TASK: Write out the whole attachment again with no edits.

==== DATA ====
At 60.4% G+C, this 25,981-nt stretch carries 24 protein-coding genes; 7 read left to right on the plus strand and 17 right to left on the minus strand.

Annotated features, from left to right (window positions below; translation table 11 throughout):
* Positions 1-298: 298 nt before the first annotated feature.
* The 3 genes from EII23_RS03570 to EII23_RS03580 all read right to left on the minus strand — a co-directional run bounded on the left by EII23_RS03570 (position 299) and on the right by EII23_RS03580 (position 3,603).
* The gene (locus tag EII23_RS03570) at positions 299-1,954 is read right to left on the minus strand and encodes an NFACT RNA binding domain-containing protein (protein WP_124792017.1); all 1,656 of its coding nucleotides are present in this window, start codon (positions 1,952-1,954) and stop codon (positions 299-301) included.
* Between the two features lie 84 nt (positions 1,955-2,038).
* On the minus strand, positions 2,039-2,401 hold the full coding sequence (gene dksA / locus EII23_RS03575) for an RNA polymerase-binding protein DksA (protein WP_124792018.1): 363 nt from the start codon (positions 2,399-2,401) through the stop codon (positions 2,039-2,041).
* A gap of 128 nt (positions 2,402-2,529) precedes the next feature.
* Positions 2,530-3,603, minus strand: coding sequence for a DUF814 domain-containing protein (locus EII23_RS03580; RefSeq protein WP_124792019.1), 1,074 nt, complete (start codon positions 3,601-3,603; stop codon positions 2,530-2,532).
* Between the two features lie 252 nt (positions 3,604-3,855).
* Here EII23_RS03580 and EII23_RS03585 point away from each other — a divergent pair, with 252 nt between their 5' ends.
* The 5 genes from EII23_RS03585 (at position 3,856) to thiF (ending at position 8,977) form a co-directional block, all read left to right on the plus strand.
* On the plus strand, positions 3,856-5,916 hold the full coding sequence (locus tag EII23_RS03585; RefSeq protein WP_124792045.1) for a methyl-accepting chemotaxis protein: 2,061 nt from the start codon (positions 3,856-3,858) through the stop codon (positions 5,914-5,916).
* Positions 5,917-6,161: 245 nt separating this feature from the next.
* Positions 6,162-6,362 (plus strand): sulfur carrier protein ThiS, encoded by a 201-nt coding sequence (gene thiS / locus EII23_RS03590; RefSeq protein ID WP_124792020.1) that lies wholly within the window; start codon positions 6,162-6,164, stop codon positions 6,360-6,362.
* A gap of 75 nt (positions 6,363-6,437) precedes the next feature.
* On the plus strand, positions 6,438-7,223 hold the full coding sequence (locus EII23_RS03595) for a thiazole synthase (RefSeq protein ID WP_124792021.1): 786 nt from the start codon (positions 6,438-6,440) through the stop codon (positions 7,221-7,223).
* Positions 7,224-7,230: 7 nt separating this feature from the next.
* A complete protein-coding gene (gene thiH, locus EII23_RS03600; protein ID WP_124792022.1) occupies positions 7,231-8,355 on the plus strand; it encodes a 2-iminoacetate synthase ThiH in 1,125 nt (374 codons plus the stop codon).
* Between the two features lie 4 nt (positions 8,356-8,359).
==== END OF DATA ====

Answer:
At 60.4% G+C, this 25,981-nt stretch carries 24 protein-coding genes; 7 read left to right on the plus strand and 17 right to left on the minus strand.

Annotated features, from left to right (window positions below; translation table 11 throughout):
* Positions 1-298: 298 nt before the first annotated feature.
* The 3 genes from EII23_RS03570 to EII23_RS03580 all read right to left on the minus strand — a co-directional run bounded on the left by EII23_RS03570 (position 299) and on the right by EII23_RS03580 (position 3,603).
* The gene (locus tag EII23_RS03570) at positions 299-1,954 is read right to left on the minus strand and encodes an NFACT RNA binding domain-containing protein (protein WP_124792017.1); all 1,656 of its coding nucleotides are present in this window, start codon (positions 1,952-1,954) and stop codon (positions 299-301) included.
* Between the two features lie 84 nt (positions 1,955-2,038).
* On the minus strand, positions 2,039-2,401 hold the full coding sequence (gene dksA / locus EII23_RS03575) for an RNA polymerase-binding protein DksA (protein WP_124792018.1): 363 nt from the start codon (positions 2,399-2,401) through the stop codon (positions 2,039-2,041).
* A gap of 128 nt (positions 2,402-2,529) precedes the next feature.
* Positions 2,530-3,603, minus strand: coding sequence for a DUF814 domain-containing protein (locus EII23_RS03580; RefSeq protein WP_124792019.1), 1,074 nt, complete (start codon positions 3,601-3,603; stop codon positions 2,530-2,532).
* Between the two features lie 252 nt (positions 3,604-3,855).
* Here EII23_RS03580 and EII23_RS03585 point away from each other — a divergent pair, with 252 nt between their 5' ends.
* The 5 genes from EII23_RS03585 (at position 3,856) to thiF (ending at position 8,977) form a co-directional block, all read left to right on the plus strand.
* On the plus strand, positions 3,856-5,916 hold the full coding sequence (locus tag EII23_RS03585; RefSeq protein WP_124792045.1) for a methyl-accepting chemotaxis protein: 2,061 nt from the start codon (positions 3,856-3,858) through the stop codon (positions 5,914-5,916).
* Positions 5,917-6,161: 245 nt separating this feature from the next.
* Positions 6,162-6,362 (plus strand): sulfur carrier protein ThiS, encoded by a 201-nt coding sequence (gene thiS / locus EII23_RS03590; RefSeq protein ID WP_124792020.1) that lies wholly within the window; start codon positions 6,162-6,164, stop codon positions 6,360-6,362.
* A gap of 75 nt (positions 6,363-6,437) precedes the next feature.
* On the plus strand, positions 6,438-7,223 hold the full coding sequence (locus EII23_RS03595) for a thiazole synthase (RefSeq protein ID WP_124792021.1): 786 nt from the start codon (positions 6,438-6,440) through the stop codon (positions 7,221-7,223).
* Positions 7,224-7,230: 7 nt separating this feature from the next.
* A complete protein-coding gene (gene thiH, locus EII23_RS03600; protein ID WP_124792022.1) occupies positions 7,231-8,355 on the plus strand; it encodes a 2-iminoacetate synthase ThiH in 1,125 nt (374 codons plus the stop codon).
* Between the two features lie 4 nt (positions 8,356-8,359).